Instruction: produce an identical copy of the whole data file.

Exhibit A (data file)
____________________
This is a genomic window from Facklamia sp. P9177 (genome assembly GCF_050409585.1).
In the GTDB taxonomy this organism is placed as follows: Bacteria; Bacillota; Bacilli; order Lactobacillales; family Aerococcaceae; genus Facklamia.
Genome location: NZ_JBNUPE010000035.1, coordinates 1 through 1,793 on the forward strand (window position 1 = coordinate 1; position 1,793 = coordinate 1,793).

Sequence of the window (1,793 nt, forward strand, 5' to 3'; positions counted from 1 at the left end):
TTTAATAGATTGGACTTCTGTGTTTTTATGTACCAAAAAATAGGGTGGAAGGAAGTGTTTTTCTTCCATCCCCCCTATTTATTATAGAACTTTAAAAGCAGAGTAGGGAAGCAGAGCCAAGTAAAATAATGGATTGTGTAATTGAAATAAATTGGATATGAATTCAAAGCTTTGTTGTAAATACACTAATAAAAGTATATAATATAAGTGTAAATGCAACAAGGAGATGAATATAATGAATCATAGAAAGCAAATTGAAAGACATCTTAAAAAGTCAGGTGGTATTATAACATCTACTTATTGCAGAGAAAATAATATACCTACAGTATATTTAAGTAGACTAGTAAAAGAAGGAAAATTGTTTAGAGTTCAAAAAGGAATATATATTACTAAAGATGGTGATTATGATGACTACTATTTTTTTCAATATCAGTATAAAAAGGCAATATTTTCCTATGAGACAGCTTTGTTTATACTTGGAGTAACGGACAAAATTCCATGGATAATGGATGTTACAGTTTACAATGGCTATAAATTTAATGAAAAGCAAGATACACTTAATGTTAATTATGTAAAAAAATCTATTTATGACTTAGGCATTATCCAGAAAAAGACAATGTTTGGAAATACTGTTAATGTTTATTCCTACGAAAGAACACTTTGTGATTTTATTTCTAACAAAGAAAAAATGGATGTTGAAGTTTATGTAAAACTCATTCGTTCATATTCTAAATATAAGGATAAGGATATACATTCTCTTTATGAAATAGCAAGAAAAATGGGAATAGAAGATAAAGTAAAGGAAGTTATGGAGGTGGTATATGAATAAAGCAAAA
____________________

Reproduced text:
This is a genomic window from Facklamia sp. P9177 (genome assembly GCF_050409585.1).
In the GTDB taxonomy this organism is placed as follows: Bacteria; Bacillota; Bacilli; order Lactobacillales; family Aerococcaceae; genus Facklamia.
Genome location: NZ_JBNUPE010000035.1, coordinates 1 through 1,793 on the forward strand (window position 1 = coordinate 1; position 1,793 = coordinate 1,793).

Sequence of the window (1,793 nt, forward strand, 5' to 3'; positions counted from 1 at the left end):
TTTAATAGATTGGACTTCTGTGTTTTTATGTACCAAAAAATAGGGTGGAAGGAAGTGTTTTTCTTCCATCCCCCCTATTTATTATAGAACTTTAAAAGCAGAGTAGGGAAGCAGAGCCAAGTAAAATAATGGATTGTGTAATTGAAATAAATTGGATATGAATTCAAAGCTTTGTTGTAAATACACTAATAAAAGTATATAATATAAGTGTAAATGCAACAAGGAGATGAATATAATGAATCATAGAAAGCAAATTGAAAGACATCTTAAAAAGTCAGGTGGTATTATAACATCTACTTATTGCAGAGAAAATAATATACCTACAGTATATTTAAGTAGACTAGTAAAAGAAGGAAAATTGTTTAGAGTTCAAAAAGGAATATATATTACTAAAGATGGTGATTATGATGACTACTATTTTTTTCAATATCAGTATAAAAAGGCAATATTTTCCTATGAGACAGCTTTGTTTATACTTGGAGTAACGGACAAAATTCCATGGATAATGGATGTTACAGTTTACAATGGCTATAAATTTAATGAAAAGCAAGATACACTTAATGTTAATTATGTAAAAAAATCTATTTATGACTTAGGCATTATCCAGAAAAAGACAATGTTTGGAAATACTGTTAATGTTTATTCCTACGAAAGAACACTTTGTGATTTTATTTCTAACAAAGAAAAAATGGATGTTGAAGTTTATGTAAAACTCATTCGTTCATATTCTAAATATAAGGATAAGGATATACATTCTCTTTATGAAATAGCAAGAAAAATGGGAATAGAAGATAAAGTAAAGGAAGTTATGGAGGTGGTATATGAATAAAGCAAAA